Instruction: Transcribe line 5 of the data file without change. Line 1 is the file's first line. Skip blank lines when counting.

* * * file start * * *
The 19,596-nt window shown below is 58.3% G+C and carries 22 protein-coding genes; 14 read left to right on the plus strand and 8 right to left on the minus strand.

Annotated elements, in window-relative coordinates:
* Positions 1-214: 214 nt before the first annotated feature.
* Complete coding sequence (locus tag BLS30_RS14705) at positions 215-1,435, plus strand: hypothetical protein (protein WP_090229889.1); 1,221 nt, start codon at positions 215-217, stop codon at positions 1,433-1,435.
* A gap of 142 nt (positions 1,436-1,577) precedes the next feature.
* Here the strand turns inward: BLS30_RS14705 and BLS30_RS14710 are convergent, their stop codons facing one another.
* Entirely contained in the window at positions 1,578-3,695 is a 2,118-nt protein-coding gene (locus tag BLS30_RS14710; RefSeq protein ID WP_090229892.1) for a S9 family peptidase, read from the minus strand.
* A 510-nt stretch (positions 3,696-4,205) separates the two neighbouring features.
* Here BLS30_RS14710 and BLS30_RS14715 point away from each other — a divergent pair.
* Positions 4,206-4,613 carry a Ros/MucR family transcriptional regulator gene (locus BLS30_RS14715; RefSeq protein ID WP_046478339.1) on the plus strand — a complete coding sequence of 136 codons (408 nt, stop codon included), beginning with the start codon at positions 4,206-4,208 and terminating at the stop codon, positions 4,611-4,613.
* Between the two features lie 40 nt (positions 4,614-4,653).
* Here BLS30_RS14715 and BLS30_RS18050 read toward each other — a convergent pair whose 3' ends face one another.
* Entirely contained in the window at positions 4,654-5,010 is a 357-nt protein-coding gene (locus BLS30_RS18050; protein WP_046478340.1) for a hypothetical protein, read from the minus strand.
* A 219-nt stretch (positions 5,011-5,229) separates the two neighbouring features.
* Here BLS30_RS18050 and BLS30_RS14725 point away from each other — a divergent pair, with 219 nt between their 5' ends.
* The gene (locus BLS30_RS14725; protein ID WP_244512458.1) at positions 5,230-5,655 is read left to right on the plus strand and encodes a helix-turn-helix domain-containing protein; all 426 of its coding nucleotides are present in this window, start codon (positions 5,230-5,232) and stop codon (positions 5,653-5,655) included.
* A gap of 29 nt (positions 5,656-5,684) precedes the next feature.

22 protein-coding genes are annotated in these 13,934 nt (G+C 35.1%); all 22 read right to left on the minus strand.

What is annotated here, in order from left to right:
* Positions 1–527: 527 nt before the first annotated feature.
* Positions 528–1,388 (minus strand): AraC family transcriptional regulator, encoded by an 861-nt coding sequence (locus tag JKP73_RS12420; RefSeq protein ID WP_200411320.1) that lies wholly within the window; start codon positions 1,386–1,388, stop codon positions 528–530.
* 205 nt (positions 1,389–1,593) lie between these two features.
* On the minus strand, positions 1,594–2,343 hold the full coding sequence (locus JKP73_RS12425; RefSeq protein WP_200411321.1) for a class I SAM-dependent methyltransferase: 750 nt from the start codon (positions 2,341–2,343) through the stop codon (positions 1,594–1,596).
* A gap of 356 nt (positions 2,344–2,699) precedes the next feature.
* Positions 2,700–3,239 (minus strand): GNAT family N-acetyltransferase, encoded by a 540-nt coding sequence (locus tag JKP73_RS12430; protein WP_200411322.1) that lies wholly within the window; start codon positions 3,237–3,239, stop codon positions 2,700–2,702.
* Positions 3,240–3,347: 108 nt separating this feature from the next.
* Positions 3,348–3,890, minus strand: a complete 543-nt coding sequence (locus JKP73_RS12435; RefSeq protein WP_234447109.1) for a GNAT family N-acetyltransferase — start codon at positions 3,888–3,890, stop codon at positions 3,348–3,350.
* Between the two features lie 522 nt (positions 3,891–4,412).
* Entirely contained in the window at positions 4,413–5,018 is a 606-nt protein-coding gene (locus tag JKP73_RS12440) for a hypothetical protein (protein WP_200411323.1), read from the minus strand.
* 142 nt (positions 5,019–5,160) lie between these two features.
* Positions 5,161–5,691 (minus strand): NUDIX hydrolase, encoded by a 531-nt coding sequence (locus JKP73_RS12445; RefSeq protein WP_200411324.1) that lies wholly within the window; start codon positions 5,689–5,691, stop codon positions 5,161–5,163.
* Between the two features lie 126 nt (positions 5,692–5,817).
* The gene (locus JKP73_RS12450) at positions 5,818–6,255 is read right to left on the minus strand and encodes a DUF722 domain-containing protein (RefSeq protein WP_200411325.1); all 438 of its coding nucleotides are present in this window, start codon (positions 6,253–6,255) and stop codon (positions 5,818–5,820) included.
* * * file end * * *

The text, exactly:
* A gap of 142 nt (positions 1,436-1,577) precedes the next feature.